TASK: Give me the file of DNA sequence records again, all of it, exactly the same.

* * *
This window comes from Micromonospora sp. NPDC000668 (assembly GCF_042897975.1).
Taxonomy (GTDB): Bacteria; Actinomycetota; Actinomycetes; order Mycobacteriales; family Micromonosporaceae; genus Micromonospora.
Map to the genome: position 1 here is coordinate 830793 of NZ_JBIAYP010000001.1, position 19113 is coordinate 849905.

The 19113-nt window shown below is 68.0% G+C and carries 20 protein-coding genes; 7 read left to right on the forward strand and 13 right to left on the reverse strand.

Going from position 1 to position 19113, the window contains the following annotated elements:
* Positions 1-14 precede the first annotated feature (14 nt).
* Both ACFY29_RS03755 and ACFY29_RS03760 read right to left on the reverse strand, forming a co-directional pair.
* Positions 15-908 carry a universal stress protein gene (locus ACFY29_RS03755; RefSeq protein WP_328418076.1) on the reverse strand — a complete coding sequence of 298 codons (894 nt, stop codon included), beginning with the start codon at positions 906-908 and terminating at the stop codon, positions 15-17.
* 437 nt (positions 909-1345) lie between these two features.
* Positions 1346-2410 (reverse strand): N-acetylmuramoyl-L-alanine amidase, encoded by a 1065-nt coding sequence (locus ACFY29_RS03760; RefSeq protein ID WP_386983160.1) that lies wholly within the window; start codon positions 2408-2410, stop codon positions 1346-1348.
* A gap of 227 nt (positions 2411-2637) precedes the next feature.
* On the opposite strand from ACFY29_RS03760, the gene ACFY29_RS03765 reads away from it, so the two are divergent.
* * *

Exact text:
This window comes from Micromonospora sp. NPDC000668 (assembly GCF_042897975.1).
Taxonomy (GTDB): Bacteria; Actinomycetota; Actinomycetes; order Mycobacteriales; family Micromonosporaceae; genus Micromonospora.
Map to the genome: position 1 here is coordinate 830793 of NZ_JBIAYP010000001.1, position 19113 is coordinate 849905.

The 19113-nt window shown below is 68.0% G+C and carries 20 protein-coding genes; 7 read left to right on the forward strand and 13 right to left on the reverse strand.

Going from position 1 to position 19113, the window contains the following annotated elements:
* Positions 1-14 precede the first annotated feature (14 nt).
* Both ACFY29_RS03755 and ACFY29_RS03760 read right to left on the reverse strand, forming a co-directional pair.
* Positions 15-908 carry a universal stress protein gene (locus ACFY29_RS03755; RefSeq protein WP_328418076.1) on the reverse strand — a complete coding sequence of 298 codons (894 nt, stop codon included), beginning with the start codon at positions 906-908 and terminating at the stop codon, positions 15-17.
* 437 nt (positions 909-1345) lie between these two features.
* Positions 1346-2410 (reverse strand): N-acetylmuramoyl-L-alanine amidase, encoded by a 1065-nt coding sequence (locus ACFY29_RS03760; RefSeq protein ID WP_386983160.1) that lies wholly within the window; start codon positions 2408-2410, stop codon positions 1346-1348.
* A gap of 227 nt (positions 2411-2637) precedes the next feature.
* On the opposite strand from ACFY29_RS03760, the gene ACFY29_RS03765 reads away from it, so the two are divergent.